• Keiko promises to deregulate mining

    07 May 2016

    Congress is currently debating a controversial bill which, if passed, would repeal decrees 1100 and 1105. These set out the procedures to transform informal into formal mining. They contain many regulations that seek to control the abuses of illegal mining and other similar activities. It is feared that the cancellation would leave 'protected zones' unprotected. Despite these concerns, Keiko Fujimori has declared that her government would repeal these decrees.

  • United Cacao blamed for deforestation

    07 May 2016

    In an open letter delivered on 4 May, 60-plus indigenous organisations and NGOs from Peru, Europe and the United States called on United Cacao Limited to be barred from trading on the London Stock Exchange (LSE), due to alleged violations of Alternative Investment Market (AIM) rules. The letter, addressed to the Financial Conduct Authority, blamed United Cacao for the illegal deforestation of at least 11,000 hectares in the Peruvian Amazon.

  • Fujimorismo wins big in Congress

    01 May 2016

    The ONPE, the institution responsible for administering elections in Peru, has been slow at providing complete figures for the congressional elections. It had still not finished the count at the end of last week. However, the distribution of seats between parties in the news Congress, which will assemble at the end of July, is clear.

  • The nexus between organised crime and illegal gold mining

    24 April 2016

    A report published explores the nexus in Latin America between organised crime and illegal gold. It sees the activity as an easy source of money laundering and corruption and fertile ground for human rights abuse, especially forced labour, sex trafficking, environmental destruction and displacement of populations.

  • Prize for Maxima Acuna de Chaupe

    24 April 2016

    The Peruvian farmer and grassroots leader, Máxima Acuña de Chaupe, was one of six people honoured this week with the world’s most prestigious prize for environmental activism, the Goldman Environmental Prize for 2016.

  • The Left makes gains in Cajamarca, under improbable circumstances

    17 April 2016

    Gregorio Santos, a candidate for the Direct Democracy party, was the clear winner in the first round of elections in Cajamarca, achieving 36.5% of the popular vote, to Keiko Fujimori’s 32.3%. What makes this result particularly remarkable is that Santos has been inside the maximum security Ancón 1 prison for two years on remand awaiting judgement on corruption charges.

  • Tension continues at Las Bambas

    09 April 2016

    Strong protests by the communities affected appear to have secured the renewal of dialogue on the issues at stake in the Las Bambas project in Apurímac. La Bambas, just starting production, will be one of the largest mines in the world, and is owned by MMG, a Chinese company incorporated in Australia.

  • IACHR sets guidelines for extractive industries

    09 April 2016

    The Inter-American Commission on Human Rights (IAHCR) has just published a very valuable report entitled ‘Indigenous Peoples, Afro-Descendent Communities and Natural Resources: Human Rights Protection in the Context of Extraction, Exploitation and Development Activities’. This “highlights the breadth and complexity of the problems caused by extractive and development activities in the [Americas] region, and sets forth a comprehensive framework of Inter-American Human Rights standards on the subject”.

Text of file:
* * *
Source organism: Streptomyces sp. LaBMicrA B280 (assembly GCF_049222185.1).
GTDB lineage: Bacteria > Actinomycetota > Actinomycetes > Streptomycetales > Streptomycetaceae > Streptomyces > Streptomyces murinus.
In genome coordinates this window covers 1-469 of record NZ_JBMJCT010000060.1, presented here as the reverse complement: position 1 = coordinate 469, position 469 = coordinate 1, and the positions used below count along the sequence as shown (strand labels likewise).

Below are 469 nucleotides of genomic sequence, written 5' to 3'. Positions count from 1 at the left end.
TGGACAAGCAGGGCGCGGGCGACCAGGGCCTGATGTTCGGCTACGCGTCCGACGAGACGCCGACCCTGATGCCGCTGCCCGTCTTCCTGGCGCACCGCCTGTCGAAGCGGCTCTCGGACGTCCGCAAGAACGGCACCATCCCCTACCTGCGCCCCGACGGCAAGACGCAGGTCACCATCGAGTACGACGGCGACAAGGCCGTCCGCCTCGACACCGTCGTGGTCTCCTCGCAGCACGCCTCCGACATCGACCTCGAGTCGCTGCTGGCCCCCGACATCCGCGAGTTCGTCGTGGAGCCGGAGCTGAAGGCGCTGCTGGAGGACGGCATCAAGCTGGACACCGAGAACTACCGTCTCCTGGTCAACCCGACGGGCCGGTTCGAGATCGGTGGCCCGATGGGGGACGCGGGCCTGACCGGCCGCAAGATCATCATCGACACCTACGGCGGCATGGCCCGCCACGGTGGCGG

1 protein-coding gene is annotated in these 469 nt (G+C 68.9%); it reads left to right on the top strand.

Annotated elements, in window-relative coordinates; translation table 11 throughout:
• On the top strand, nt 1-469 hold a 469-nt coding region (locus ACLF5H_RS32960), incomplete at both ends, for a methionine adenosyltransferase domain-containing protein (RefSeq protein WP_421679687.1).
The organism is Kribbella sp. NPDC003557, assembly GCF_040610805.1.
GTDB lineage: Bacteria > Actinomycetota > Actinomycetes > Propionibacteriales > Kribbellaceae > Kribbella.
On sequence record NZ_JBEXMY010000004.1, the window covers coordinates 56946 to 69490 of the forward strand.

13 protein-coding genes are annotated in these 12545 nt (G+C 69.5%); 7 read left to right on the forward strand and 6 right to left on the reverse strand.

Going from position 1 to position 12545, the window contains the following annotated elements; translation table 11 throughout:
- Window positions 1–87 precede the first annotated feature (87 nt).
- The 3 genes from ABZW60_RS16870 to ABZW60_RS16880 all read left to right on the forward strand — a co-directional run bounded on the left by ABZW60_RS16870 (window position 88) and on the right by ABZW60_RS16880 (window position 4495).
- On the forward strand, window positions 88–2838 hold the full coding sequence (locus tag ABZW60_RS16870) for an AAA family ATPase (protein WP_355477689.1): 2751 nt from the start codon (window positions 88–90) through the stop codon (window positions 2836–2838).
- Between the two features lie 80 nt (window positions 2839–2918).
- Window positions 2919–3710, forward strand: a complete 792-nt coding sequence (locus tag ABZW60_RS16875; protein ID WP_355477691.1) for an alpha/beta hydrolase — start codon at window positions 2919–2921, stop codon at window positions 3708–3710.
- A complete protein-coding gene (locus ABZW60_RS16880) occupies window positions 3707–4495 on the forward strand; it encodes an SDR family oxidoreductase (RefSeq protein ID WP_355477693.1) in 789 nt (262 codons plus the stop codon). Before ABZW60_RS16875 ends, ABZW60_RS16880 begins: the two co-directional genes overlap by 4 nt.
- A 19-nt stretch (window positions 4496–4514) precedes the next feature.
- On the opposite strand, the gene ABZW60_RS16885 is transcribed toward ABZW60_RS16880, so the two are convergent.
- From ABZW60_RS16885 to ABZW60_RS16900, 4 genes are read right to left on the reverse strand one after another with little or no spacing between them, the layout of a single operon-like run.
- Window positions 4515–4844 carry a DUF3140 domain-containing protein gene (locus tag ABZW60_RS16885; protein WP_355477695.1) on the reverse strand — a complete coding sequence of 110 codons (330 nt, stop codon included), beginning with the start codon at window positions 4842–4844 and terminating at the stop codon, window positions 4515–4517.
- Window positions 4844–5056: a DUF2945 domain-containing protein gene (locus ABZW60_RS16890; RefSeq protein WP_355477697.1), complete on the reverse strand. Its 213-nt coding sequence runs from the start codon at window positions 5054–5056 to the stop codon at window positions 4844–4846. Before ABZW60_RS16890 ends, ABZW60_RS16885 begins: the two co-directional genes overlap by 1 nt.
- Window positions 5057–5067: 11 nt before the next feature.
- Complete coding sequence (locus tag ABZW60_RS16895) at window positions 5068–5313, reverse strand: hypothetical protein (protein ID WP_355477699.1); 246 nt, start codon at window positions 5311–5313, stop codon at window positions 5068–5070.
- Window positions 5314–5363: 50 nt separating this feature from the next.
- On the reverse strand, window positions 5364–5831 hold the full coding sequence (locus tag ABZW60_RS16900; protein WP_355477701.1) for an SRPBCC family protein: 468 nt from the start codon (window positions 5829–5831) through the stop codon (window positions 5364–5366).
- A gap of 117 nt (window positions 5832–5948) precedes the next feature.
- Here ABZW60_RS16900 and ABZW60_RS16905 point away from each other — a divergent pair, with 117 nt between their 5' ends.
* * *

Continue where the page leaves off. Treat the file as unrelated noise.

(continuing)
• Ley 30230: landmark ruling

    09 April 2016

    On 15 March, Peru’s Constitutional Tribunal pronounced the admissibility of an appeal made by a number of human rights and indigenous organizations, led by Asociación Interétnica de la Selva Peruana (AIDESEP) and the Working Group on Indigenous Peoples of the Coordinadora Nacional de Derechos Humanos against Ley 30230.

  • Las Bambas: canon sows inter-communal conflict

    20 March 2016

    In 2015, the region of Apurímac received nothing from the canon, the system that distributes over 50% of mining royalties and tax receipts to regional and local governments, plus local universities. But Apurímac hosts Las Bambas, so as the giant mine comes on stream this year, the canon will begin to generate significant income, right down to the district level. By 2018, Apurímac as a whole will be receiving around 10% of the national figure distributed under the canon.

  • PSG Aims

    The Peru Support Group exists to promote social inclusion, sustainable development and the observance of human rights in Peru. To that end the PSG highlights shortcomings in observance of established norms, whether international or local in nature, in its research, advocacy and publications. In so doing, it underscores the relationships that exist within the political system, how institutions work, and the effectiveness of policies that aim to reduce poverty and inequality within the context of sustainable development.

  • Historical Overview

    Over the past century Peru has suffered a series of autocratic governments and a civil war in which nearly 70,000 people died. Many of the country's ongoing political and social problems are a legacy of its somewhat turbulent past. 

  • Human Rights

    Human rights violations were widespread during the twenty years after the initiation of armed conflict in 1980. Efforts to convict perpetrators since the war's end have made only limited progress. Today, concerns remain over the treatment of those engaged in social protest, particularly against strategically important investment projects.

  • Why join the PSG?

    • Keep up to date with latest news and developments in Peru
    • Learn about key issues of poverty, development and human rights in Peru
    • Support the work of the Peru Support Group

    Become a member